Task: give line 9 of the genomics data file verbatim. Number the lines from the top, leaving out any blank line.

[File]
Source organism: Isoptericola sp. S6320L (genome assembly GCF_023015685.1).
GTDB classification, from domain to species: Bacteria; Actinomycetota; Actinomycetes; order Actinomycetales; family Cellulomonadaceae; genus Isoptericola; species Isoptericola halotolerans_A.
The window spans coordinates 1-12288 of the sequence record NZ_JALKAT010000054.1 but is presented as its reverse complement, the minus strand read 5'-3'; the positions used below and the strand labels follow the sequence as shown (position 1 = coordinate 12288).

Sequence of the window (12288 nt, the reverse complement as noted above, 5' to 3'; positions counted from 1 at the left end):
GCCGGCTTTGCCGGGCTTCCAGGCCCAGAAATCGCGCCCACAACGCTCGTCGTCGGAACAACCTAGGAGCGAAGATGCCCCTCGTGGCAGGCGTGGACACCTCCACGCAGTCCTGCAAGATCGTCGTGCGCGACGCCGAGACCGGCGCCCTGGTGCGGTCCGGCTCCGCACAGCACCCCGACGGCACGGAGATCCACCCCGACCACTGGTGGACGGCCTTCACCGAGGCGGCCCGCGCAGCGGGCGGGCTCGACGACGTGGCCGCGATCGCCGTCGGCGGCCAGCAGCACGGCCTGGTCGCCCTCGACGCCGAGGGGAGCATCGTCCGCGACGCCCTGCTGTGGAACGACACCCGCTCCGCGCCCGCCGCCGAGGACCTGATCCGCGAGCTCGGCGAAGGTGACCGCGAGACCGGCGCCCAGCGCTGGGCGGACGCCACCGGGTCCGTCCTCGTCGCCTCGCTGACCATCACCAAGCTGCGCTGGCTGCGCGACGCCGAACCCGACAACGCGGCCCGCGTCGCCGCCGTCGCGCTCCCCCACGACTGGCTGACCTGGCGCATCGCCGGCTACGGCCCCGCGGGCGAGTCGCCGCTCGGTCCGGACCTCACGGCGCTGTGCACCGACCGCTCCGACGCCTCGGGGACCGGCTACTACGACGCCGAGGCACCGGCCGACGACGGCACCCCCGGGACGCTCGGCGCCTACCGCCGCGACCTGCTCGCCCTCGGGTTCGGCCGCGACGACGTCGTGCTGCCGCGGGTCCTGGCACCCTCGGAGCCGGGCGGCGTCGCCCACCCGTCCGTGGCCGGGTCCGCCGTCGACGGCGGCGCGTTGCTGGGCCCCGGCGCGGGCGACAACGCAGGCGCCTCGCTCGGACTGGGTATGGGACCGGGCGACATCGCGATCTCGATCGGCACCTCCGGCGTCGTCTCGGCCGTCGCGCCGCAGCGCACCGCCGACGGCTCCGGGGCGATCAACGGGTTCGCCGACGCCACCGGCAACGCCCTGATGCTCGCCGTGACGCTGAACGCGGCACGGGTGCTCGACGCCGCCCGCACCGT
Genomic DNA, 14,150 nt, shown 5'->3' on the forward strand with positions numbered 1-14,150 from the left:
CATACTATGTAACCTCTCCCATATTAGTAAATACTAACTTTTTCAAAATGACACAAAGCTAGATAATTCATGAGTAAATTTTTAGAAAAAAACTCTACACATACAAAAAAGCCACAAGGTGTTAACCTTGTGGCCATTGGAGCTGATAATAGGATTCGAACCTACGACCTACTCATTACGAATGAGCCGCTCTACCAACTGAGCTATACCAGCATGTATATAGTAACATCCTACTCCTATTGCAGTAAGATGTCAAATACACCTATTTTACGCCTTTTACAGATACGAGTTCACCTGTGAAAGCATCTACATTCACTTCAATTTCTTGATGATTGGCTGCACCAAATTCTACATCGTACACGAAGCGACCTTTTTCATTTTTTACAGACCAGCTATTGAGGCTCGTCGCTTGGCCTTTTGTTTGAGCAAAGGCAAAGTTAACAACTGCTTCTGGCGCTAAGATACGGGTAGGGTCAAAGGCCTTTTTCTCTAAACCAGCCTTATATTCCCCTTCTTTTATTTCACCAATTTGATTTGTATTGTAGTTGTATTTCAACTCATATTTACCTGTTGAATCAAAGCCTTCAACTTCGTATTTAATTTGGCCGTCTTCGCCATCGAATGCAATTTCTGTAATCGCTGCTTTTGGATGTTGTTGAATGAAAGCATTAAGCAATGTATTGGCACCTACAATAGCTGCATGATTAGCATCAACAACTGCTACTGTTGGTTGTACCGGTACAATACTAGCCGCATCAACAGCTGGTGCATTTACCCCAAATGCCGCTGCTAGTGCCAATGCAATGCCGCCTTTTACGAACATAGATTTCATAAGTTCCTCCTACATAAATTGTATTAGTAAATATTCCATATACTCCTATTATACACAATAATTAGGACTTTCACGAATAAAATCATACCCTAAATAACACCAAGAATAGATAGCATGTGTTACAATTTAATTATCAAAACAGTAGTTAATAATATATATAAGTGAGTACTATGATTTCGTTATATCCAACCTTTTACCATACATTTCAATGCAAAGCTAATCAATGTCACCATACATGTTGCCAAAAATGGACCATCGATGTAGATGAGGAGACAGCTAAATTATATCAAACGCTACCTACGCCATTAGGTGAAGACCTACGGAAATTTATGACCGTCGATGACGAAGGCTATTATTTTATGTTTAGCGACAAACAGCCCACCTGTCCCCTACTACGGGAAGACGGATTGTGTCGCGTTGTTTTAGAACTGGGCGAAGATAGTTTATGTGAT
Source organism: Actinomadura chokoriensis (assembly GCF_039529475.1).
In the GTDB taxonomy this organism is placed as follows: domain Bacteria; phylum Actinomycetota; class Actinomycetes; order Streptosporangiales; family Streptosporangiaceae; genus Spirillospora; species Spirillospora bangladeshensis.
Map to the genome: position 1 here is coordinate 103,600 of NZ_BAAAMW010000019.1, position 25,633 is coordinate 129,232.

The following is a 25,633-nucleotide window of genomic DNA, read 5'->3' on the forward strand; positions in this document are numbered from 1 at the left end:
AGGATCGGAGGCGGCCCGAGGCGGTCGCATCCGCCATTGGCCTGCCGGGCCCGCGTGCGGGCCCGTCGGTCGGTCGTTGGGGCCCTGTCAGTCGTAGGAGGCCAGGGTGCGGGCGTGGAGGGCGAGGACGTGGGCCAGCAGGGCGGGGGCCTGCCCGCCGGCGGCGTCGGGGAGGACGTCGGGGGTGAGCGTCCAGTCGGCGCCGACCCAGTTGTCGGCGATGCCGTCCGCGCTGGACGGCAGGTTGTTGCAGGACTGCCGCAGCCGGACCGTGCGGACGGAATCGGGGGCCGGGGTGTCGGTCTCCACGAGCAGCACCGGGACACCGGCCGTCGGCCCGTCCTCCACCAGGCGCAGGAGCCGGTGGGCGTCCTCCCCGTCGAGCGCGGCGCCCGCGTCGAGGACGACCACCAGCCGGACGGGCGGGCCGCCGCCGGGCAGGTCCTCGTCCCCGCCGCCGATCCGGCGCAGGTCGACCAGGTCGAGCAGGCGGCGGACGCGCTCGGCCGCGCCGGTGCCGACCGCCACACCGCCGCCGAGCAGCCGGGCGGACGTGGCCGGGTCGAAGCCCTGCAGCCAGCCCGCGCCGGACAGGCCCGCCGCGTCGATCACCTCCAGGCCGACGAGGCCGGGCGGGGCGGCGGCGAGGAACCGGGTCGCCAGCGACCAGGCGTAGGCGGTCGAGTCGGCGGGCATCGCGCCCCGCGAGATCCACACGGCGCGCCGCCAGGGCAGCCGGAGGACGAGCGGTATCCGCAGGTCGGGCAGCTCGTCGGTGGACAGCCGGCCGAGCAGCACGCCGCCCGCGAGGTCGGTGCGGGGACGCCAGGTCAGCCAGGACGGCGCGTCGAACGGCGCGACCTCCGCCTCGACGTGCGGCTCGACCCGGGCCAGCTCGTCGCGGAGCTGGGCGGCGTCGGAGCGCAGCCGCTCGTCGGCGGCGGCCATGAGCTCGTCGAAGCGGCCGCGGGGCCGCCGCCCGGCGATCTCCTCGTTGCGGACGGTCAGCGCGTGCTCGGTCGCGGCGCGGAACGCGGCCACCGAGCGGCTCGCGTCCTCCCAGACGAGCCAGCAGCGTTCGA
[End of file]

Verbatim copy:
In the GTDB taxonomy this organism is placed as follows: domain Bacteria; phylum Actinomycetota; class Actinomycetes; order Streptosporangiales; family Streptosporangiaceae; genus Spirillospora; species Spirillospora bangladeshensis.